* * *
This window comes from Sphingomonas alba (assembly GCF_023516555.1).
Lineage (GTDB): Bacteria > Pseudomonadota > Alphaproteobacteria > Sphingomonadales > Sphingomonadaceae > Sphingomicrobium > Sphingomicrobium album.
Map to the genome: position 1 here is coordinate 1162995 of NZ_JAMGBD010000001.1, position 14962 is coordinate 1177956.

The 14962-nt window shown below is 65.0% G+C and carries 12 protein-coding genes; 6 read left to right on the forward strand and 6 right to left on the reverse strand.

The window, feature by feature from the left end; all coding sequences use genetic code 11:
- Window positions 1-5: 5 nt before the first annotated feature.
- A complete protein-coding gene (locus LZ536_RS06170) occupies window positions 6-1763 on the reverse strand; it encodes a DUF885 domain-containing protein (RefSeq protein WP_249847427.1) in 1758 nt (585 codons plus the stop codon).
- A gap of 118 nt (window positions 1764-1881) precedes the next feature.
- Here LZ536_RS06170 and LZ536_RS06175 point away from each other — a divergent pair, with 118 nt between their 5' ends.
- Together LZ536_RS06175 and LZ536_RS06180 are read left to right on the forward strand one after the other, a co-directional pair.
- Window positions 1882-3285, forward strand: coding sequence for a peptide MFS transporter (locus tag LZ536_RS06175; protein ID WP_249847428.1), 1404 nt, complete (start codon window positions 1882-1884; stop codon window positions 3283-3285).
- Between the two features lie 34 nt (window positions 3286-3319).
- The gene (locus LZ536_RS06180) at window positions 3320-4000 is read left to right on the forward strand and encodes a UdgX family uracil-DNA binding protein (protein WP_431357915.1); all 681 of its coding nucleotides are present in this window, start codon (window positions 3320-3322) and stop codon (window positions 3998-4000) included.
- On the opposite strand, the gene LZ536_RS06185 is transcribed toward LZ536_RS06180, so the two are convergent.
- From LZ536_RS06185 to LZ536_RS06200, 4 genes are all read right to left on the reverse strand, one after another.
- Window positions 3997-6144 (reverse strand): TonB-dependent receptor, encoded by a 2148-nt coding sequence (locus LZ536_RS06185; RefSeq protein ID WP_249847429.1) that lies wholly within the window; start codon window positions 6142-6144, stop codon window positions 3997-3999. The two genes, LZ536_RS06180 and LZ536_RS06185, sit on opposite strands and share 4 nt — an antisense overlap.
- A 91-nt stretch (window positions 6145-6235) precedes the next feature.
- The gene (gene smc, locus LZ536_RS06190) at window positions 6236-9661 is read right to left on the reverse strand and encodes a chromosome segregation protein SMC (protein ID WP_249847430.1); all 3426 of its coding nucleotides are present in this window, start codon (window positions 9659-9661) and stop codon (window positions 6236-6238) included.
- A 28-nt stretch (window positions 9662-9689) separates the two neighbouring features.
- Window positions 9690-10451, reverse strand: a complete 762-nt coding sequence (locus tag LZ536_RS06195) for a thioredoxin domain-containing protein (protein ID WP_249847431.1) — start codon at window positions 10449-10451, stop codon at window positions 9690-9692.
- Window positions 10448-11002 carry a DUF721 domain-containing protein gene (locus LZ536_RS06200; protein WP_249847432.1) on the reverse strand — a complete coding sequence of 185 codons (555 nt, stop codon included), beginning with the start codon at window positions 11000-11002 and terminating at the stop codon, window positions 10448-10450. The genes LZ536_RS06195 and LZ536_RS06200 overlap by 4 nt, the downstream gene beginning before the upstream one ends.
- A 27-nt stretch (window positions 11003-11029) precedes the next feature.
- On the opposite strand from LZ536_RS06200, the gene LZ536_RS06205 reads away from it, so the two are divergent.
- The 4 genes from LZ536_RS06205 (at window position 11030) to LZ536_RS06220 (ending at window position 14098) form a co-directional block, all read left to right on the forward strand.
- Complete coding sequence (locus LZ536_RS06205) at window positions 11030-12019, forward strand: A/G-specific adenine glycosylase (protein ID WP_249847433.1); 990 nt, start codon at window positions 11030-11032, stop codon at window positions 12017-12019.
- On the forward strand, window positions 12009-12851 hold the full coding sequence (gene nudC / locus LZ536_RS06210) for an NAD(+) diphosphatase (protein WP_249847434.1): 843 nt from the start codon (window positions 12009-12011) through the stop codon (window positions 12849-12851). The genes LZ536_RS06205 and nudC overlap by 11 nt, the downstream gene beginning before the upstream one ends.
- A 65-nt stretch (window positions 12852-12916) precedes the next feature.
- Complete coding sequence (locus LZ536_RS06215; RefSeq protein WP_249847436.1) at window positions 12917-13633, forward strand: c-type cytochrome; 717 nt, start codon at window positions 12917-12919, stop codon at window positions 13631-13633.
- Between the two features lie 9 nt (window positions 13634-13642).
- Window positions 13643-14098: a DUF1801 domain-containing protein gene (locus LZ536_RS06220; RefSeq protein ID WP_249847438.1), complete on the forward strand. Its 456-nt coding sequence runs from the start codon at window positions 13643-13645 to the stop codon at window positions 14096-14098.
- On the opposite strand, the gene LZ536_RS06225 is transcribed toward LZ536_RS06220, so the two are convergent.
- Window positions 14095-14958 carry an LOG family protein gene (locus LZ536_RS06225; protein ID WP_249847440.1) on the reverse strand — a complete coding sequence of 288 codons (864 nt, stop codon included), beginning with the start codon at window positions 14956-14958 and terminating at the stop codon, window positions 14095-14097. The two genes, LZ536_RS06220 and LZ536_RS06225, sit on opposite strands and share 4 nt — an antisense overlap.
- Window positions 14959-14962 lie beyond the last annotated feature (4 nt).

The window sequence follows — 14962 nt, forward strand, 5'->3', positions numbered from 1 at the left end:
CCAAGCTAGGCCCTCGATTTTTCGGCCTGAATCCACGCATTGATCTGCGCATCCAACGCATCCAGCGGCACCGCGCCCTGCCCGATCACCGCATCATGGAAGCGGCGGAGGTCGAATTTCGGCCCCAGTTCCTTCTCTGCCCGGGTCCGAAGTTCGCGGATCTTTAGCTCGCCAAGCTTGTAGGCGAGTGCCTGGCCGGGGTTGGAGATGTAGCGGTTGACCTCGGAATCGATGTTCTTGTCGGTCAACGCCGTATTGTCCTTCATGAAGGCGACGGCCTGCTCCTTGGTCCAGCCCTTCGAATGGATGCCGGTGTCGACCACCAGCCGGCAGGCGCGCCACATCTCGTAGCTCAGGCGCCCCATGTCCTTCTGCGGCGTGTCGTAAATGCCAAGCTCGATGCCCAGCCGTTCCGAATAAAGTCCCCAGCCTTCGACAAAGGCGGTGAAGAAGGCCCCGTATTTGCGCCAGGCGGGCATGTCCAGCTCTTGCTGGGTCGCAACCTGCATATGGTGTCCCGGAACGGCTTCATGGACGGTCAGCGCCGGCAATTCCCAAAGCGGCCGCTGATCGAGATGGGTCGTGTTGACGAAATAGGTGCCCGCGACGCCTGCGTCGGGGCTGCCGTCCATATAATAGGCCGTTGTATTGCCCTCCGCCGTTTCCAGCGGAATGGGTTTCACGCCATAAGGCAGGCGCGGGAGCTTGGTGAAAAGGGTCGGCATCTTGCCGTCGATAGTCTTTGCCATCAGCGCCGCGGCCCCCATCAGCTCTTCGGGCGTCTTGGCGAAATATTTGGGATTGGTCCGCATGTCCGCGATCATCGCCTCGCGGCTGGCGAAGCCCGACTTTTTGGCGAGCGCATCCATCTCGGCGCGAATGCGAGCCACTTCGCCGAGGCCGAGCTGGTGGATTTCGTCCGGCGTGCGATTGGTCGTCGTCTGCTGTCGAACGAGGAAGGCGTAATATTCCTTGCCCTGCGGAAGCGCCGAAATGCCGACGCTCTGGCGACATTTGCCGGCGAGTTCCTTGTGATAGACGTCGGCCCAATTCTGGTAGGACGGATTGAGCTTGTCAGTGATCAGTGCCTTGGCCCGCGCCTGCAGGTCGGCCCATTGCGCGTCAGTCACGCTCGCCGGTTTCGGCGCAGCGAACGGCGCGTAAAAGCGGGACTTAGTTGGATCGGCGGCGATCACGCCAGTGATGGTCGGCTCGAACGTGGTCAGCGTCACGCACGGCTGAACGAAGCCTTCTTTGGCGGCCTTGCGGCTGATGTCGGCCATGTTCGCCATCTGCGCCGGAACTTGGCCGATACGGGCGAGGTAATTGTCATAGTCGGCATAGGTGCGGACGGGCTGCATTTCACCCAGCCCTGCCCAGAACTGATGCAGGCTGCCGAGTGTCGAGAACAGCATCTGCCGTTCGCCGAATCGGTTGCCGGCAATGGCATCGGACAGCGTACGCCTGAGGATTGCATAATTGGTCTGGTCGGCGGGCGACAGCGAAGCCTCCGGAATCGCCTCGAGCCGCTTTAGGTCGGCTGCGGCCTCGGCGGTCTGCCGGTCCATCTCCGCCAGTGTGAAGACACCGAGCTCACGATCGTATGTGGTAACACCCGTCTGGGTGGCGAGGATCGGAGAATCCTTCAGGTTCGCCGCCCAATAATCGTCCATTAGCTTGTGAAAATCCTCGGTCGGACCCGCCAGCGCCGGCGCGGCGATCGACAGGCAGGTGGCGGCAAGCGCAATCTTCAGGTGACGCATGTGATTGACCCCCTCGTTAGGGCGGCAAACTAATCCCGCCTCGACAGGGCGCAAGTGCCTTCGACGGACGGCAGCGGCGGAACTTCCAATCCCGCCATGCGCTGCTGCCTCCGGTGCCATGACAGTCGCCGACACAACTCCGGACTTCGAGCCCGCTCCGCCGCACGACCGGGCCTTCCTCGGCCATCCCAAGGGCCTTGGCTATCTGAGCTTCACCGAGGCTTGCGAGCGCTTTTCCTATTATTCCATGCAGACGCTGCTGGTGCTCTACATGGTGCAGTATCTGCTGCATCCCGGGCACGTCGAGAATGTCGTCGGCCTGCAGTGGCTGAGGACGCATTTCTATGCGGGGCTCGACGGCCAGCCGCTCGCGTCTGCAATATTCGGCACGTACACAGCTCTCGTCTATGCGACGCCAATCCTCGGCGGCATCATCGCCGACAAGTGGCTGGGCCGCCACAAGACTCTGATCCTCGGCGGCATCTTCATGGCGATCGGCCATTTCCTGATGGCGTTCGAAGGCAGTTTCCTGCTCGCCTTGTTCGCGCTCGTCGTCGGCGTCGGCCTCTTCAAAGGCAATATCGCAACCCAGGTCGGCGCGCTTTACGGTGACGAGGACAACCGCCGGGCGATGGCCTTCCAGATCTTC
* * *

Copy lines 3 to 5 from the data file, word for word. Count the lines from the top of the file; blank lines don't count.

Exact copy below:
Map to the genome: position 1 here is coordinate 1162995 of NZ_JAMGBD010000001.1, position 14962 is coordinate 1177956.

The 14962-nt window shown below is 65.0% G+C and carries 12 protein-coding genes; 6 read left to right on the forward strand and 6 right to left on the reverse strand.

The window, feature by feature from the left end; all coding sequences use genetic code 11: